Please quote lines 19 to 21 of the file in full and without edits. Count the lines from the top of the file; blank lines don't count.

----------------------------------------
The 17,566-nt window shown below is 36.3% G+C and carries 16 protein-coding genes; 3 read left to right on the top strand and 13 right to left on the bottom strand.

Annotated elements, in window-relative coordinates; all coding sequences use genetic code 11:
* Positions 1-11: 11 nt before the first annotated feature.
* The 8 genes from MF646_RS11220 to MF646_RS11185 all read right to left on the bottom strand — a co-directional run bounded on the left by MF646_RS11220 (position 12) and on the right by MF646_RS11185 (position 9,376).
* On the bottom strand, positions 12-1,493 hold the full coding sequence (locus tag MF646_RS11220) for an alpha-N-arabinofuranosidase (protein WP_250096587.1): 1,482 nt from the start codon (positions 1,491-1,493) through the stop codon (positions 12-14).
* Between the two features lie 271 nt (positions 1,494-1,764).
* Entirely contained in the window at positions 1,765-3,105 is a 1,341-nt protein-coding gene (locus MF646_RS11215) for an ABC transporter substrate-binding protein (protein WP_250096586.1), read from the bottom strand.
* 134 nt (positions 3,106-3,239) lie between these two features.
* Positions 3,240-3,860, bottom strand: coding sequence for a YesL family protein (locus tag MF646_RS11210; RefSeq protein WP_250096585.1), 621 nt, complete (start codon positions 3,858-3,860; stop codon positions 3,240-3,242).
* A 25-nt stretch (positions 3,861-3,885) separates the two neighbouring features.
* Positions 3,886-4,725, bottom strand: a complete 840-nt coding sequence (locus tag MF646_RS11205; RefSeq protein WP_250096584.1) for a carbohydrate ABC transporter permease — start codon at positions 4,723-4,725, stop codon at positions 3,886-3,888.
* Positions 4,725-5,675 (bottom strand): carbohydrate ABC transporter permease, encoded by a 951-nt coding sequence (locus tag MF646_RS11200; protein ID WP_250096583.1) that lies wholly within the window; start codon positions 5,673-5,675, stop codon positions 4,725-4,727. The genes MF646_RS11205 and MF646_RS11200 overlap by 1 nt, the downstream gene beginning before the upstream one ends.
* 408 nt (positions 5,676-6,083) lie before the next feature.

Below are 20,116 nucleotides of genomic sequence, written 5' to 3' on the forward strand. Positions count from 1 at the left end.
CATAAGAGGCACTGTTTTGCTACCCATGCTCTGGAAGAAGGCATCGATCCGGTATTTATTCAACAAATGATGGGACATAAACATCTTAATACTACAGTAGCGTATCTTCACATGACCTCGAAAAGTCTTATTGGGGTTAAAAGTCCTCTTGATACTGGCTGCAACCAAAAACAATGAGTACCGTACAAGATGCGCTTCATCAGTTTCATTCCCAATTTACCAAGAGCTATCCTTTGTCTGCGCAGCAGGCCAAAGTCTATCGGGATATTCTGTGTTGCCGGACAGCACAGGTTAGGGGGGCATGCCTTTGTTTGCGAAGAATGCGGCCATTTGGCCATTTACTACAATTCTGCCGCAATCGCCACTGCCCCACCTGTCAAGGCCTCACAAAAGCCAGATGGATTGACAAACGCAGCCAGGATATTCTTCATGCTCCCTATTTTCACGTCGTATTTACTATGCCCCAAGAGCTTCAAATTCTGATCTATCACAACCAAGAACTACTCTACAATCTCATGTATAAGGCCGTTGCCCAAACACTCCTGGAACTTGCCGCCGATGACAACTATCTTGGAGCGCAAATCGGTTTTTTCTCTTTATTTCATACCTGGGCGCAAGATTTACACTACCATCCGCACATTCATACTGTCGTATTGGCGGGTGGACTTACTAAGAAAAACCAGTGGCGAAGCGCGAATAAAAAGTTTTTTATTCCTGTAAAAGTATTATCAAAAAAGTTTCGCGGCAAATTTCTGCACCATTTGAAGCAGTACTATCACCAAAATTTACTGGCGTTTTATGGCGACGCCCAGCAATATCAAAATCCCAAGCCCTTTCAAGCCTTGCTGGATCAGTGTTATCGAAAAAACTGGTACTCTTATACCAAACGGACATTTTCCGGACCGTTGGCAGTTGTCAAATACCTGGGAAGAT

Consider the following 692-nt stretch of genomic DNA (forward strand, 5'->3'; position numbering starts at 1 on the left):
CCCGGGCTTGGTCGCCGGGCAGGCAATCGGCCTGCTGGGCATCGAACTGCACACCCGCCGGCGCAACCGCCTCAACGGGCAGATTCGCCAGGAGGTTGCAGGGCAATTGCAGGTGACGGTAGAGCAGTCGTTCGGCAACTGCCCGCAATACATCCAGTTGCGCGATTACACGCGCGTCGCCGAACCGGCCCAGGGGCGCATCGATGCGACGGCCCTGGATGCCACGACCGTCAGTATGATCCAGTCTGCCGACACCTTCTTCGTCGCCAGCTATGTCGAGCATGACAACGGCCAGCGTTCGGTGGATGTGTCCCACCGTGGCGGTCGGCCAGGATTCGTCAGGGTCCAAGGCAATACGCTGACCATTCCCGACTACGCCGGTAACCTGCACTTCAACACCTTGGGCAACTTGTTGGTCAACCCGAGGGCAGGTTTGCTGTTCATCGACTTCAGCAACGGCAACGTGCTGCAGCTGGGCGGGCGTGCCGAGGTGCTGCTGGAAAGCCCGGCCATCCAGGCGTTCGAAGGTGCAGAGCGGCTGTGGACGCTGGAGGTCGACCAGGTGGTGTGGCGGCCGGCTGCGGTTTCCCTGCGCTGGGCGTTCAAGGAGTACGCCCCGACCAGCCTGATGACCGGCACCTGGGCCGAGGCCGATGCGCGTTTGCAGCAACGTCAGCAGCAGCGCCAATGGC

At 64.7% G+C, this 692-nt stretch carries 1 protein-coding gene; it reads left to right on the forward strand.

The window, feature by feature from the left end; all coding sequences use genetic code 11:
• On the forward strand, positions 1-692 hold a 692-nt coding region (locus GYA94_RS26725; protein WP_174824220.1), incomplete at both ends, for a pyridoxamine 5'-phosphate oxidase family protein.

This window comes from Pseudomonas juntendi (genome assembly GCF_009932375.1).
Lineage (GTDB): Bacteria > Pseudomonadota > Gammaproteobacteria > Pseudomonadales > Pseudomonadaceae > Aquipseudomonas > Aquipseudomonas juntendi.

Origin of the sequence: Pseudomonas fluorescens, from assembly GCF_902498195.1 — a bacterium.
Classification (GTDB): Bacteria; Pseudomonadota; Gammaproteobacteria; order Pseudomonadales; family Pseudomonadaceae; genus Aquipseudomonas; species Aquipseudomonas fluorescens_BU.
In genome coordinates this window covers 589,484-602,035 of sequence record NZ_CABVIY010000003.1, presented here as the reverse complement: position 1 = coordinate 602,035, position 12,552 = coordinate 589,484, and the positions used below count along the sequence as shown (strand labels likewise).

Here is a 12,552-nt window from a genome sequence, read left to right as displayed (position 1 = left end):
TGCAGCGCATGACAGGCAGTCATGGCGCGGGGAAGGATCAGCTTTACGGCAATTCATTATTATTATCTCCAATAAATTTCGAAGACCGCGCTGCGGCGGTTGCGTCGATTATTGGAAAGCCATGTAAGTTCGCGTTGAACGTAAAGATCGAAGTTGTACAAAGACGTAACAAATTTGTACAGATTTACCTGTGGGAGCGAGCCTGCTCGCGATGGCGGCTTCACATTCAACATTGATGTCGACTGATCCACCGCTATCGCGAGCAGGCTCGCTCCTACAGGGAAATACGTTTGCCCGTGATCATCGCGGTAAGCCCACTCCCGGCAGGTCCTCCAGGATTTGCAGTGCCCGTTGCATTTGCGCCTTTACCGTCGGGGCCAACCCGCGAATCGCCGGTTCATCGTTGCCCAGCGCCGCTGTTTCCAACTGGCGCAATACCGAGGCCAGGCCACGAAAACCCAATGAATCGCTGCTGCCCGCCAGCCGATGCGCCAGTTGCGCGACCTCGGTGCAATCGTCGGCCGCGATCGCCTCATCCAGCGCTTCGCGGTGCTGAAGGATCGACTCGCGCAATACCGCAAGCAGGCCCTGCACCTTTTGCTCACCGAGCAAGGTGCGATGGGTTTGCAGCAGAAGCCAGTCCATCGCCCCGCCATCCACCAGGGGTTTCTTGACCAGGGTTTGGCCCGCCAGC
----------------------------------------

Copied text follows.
The window, feature by feature from the left end; all coding sequences use genetic code 11:
• On the forward strand, positions 1-692 hold a 692-nt coding region (locus GYA94_RS26725; protein WP_174824220.1), incomplete at both ends, for a pyridoxamine 5'-phosphate oxidase family protein.

This window comes from Pseudomonas juntendi (genome assembly GCF_009932375.1).